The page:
(Bloomberg) -- Twitter Inc. plunged to its lowest price in six weeks after short-seller Citron Research said it was betting against the company because of potential privacy regulations.
Citron said Tuesday it’s taking a short position in Twitter, pointing toward the criticism of rival social network Facebook Inc. after reports that a political consulting firm associated with Donald Trump’s 2016 U.S. presidential campaign improperly gained access to the personal data of 50 million Facebook users.
“Of all social media, they are most vulnerable to privacy regulation,” Citron wrote of Twitter. The firm said an increasing portion of Twitter’s revenue is coming from its data licensing business, which “makes this money from selling user data even from private messages.”
Twitter shares fell 12 percent to $28.07 at the close in New York, its lowest price since Feb. 7 and its biggest single-day decline in eight months.
A Twitter spokeswoman said the media platform “is public by its nature. Public Tweets are viewable and searchable by anyone. This is the power of Twitter. To be clear, our data licensing business does not sell DMs,” referring to direct messages. “Any reports to the contrary are wrong.”
Social media companies have come under intense scrutiny over reports that Facebook failed to protect the privacy of those on the social network, leading to the use of data by political consulting firm Cambridge Analytica. Lawmakers in both houses of Congress have called on Facebook Chief Executive Officer Mark Zuckerberg as well as Google CEO Sundar Pichai and Twitter CEO Jack Dorsey to testify before them.
Twitter sells different levels of data access to developers. The company has tried to expand its data licensing business as it struggles to increase advertising revenue. Enterprise customers are given the broadest data access, which includes the last 30 days of Tweets or access to Tweets from as early as 2006. To get that access, those customers have to provide information on how they plan to use the data and who the end users of the data will be.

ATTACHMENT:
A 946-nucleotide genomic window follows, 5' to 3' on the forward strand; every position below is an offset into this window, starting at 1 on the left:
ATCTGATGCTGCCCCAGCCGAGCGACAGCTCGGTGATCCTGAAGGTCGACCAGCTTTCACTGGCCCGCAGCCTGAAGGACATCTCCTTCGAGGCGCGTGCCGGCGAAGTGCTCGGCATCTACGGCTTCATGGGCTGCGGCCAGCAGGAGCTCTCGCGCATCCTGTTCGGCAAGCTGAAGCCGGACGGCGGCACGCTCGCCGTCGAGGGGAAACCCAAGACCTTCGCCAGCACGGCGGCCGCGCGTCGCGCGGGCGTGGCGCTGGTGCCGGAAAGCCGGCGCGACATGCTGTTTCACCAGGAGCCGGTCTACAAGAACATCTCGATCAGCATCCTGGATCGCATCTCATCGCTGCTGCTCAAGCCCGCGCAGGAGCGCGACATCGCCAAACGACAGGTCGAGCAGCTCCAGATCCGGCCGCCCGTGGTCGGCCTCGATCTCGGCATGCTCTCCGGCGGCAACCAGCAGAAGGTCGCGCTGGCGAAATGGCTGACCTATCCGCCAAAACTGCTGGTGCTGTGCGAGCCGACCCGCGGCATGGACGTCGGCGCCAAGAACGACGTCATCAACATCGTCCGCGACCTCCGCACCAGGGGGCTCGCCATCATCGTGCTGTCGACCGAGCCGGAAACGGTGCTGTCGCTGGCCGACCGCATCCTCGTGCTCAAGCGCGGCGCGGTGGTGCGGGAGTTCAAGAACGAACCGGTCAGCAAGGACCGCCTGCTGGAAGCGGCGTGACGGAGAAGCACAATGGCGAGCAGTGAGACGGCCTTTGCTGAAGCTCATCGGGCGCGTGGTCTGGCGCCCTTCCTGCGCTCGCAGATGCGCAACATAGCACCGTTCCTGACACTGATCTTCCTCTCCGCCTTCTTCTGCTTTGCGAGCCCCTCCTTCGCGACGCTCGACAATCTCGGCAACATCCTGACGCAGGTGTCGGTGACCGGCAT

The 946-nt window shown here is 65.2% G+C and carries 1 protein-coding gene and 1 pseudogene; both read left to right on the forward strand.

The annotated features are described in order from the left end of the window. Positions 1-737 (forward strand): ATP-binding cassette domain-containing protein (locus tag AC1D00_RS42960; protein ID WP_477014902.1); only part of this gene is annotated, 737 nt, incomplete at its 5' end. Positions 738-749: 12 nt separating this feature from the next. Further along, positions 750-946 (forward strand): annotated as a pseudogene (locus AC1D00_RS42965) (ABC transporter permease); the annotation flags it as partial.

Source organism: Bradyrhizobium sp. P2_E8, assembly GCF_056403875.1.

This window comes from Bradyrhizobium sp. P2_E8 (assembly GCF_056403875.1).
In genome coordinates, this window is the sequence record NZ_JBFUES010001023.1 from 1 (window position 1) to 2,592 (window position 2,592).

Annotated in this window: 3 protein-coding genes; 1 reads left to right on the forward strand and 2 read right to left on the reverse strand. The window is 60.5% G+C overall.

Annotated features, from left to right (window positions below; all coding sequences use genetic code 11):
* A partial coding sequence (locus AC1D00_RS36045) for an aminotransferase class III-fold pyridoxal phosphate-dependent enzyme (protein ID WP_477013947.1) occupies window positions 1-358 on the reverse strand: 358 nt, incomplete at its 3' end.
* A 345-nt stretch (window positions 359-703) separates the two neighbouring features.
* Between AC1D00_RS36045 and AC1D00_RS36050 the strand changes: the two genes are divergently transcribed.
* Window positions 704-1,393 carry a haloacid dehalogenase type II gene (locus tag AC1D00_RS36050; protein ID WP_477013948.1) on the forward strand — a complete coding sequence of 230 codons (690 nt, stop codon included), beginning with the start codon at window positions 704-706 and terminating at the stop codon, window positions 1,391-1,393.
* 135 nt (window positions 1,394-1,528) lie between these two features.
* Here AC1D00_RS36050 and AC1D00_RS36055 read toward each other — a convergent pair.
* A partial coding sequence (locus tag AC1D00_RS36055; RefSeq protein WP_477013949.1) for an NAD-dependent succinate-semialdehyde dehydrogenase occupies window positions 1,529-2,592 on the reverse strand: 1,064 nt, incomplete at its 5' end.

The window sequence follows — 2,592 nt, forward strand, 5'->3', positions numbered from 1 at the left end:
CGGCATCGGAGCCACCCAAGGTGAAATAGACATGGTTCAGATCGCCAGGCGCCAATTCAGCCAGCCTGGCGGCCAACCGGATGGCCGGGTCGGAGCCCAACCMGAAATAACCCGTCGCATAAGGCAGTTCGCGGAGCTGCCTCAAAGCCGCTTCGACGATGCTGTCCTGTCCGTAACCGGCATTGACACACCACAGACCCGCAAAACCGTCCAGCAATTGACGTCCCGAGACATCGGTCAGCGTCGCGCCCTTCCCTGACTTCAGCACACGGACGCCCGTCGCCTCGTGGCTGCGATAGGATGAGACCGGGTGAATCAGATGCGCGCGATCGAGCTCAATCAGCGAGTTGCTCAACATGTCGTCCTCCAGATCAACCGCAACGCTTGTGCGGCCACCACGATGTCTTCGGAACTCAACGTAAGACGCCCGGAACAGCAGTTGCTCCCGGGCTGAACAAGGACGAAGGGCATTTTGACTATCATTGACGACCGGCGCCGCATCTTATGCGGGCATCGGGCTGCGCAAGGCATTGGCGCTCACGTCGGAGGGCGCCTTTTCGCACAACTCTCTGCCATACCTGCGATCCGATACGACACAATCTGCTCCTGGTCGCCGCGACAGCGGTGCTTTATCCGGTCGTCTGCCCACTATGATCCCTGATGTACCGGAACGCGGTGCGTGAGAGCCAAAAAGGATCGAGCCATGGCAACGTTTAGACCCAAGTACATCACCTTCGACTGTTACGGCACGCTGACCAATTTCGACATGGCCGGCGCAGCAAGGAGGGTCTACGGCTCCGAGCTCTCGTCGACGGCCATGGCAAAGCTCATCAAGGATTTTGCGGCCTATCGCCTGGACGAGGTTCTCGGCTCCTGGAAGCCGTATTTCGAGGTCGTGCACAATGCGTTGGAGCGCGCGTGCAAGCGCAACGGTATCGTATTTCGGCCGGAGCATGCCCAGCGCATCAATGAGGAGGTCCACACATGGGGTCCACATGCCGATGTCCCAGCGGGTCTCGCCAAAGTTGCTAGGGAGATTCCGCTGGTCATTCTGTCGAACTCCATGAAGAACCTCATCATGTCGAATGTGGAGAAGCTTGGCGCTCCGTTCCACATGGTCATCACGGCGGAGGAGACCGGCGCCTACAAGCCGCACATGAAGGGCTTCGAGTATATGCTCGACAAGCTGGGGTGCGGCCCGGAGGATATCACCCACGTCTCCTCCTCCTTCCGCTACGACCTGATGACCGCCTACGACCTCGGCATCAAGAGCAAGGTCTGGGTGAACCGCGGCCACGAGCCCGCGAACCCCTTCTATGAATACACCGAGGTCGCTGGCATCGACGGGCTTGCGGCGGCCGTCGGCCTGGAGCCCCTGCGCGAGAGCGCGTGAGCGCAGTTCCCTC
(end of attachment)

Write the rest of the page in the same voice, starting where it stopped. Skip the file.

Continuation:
It’s an “apple-and-oranges comparison” to look at advertising and data content models at Twitter and Facebook, said Daniel Ives, an analyst at GBH Insights. The concerns around data privacy and advertising content are specific to Facebook, he said.
“Twitter’s advertising model from a targeting perspective, uses more publicly exposed data compared to Facebook,” Ives said. “The fears are that regulatory cross hairs are going to capture Twitter in the headwinds.”
An investor successfully shorts a stock by borrowing a number of shares from a broker, paying the broker a stock-loan fee and interest for the loan, and then selling the shares at the current share price. If the stock price declines, the investor then buys the same amount of stock at the lower price, returns the shares to the broker and pockets the difference.
Twitter’s short interest was less than 1 percent of the shares available for trading as of Monday, down from 9 percent a year ago, according to data compiled by IHS Markit Ltd.
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